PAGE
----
That first period was something in its own right. The Softs carved a distinct niche as a proto-progressive rock art band that sounded like nothing before. At the peak of the band's initial exposure (after touring with Hendrix) Robert Wyatt recorded some sides in a New York studio, then more in California. Only half of it ever saw the light of day. But now the whole is out and you can hear it as '68 (Cuneiform). There's a limited edition LP and a CD version as well. And it is most welcome for its own special qualities and the light it sheds on the period.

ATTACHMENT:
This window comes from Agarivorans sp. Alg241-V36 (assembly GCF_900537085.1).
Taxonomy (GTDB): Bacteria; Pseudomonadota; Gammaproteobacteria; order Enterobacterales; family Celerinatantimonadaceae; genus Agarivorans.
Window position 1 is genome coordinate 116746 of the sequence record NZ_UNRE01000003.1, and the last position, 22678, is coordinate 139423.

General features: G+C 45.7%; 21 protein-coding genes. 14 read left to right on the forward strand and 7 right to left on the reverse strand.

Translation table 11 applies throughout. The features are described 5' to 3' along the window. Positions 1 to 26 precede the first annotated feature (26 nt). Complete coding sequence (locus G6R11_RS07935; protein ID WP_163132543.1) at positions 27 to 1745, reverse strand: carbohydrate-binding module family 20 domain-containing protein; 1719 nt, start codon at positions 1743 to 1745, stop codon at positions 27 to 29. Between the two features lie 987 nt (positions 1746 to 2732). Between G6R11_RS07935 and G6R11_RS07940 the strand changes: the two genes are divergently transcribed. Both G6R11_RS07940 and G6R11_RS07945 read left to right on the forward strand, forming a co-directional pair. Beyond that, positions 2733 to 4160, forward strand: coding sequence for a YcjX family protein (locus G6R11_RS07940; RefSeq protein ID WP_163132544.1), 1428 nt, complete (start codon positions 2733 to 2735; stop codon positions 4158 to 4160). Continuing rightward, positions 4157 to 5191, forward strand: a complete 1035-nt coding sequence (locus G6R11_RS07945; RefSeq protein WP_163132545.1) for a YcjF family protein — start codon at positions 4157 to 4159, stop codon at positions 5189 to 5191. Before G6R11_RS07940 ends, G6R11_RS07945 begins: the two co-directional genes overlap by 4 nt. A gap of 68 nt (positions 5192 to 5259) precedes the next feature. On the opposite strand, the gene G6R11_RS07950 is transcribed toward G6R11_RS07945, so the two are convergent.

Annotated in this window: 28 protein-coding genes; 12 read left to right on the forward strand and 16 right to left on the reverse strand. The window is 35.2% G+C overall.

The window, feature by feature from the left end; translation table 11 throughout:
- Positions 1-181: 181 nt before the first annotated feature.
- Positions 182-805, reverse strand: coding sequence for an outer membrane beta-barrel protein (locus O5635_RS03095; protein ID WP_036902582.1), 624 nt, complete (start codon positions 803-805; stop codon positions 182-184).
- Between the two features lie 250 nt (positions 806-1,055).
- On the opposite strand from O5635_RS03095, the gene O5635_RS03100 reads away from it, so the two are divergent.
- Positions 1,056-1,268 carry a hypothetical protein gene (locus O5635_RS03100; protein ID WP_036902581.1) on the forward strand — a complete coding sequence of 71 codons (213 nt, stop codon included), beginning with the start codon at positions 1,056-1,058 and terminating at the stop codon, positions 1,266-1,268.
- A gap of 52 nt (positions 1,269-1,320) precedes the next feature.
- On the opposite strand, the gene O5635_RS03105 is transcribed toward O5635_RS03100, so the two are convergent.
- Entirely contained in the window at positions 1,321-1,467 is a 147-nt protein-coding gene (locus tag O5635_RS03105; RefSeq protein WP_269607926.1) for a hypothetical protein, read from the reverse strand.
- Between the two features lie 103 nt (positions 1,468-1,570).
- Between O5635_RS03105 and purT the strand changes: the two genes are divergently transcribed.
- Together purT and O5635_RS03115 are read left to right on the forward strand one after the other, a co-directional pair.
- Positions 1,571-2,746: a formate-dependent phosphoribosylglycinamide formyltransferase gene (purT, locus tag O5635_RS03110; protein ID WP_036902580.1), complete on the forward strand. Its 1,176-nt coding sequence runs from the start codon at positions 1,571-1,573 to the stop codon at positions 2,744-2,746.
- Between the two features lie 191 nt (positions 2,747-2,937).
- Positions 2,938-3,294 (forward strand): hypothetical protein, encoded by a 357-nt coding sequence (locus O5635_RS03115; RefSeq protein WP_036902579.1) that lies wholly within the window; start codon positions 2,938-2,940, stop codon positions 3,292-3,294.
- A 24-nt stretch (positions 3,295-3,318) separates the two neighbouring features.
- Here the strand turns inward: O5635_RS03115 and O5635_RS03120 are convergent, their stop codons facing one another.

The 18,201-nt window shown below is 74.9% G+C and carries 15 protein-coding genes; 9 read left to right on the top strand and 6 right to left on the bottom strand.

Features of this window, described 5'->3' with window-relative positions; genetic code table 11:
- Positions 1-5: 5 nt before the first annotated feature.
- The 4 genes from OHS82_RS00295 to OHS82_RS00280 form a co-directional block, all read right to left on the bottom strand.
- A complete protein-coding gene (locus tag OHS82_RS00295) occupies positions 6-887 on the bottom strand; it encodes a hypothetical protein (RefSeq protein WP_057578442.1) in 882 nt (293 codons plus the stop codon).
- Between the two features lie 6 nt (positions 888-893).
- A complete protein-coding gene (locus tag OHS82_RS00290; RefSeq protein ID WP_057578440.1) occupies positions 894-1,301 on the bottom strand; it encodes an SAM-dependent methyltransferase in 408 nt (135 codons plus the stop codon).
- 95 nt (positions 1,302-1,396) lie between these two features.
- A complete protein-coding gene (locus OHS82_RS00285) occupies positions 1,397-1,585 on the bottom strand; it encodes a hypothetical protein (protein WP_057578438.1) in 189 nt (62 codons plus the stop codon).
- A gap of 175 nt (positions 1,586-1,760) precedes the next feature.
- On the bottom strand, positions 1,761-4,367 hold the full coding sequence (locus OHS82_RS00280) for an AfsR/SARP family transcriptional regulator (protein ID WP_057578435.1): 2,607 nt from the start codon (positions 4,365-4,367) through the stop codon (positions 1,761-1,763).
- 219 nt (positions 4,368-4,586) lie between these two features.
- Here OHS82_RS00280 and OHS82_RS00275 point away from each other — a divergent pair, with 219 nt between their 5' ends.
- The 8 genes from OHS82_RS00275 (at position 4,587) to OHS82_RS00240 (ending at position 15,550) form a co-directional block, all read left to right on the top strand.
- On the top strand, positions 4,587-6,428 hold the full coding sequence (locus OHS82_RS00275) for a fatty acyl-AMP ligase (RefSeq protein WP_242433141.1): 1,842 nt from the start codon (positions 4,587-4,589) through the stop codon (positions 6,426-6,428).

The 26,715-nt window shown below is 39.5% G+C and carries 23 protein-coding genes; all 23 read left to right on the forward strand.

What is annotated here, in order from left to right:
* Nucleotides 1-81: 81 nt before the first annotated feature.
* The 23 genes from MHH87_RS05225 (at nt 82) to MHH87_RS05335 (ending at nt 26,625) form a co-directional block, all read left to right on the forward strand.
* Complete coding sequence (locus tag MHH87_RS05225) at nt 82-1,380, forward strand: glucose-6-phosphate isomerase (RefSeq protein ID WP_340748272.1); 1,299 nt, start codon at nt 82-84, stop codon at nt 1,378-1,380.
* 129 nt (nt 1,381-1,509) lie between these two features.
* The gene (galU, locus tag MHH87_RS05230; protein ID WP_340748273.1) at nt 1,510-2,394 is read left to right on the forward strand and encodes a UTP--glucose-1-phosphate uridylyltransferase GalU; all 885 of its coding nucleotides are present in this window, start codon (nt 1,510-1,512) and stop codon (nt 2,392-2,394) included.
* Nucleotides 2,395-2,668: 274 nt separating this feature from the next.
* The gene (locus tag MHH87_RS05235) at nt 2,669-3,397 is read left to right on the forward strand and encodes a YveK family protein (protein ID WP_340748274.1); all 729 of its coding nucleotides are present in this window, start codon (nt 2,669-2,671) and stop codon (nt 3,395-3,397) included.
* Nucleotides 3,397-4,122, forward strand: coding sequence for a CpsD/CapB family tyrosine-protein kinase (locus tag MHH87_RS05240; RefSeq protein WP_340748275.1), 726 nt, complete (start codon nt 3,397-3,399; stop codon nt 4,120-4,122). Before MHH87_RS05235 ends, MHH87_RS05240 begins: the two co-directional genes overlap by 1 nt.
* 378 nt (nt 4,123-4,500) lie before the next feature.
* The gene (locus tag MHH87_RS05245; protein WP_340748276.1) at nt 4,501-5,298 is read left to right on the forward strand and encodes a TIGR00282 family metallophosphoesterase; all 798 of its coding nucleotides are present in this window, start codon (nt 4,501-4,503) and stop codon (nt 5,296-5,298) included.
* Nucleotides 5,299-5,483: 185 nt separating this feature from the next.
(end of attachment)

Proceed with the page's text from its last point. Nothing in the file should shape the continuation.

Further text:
Wyatt comes through with a set of often quirky unpredictable numbers, playing many of the instruments himself (though Hendrix is on bass for one, and sometimes the keys sound uncannily like Ratledge) and giving us quite a bit more of the songwriting he was doing with the Softs. There is even a first version of "Moon in June", that iconic Wyatt song that formed a side later on when the Softs reformed and recorded the double-album Third. Here it has its own trajectory--not better than the Soft version, but interesting in its own way.
If you love Wyatt and the early Soft Machine's approach, this will most certainly be a revelation. Not everything here is a masterpiece--some is a little silly, but only a little bit of it. The rest you won't want to miss.
It's probably the reissue/unissue of the year for me. So give it an earful, please.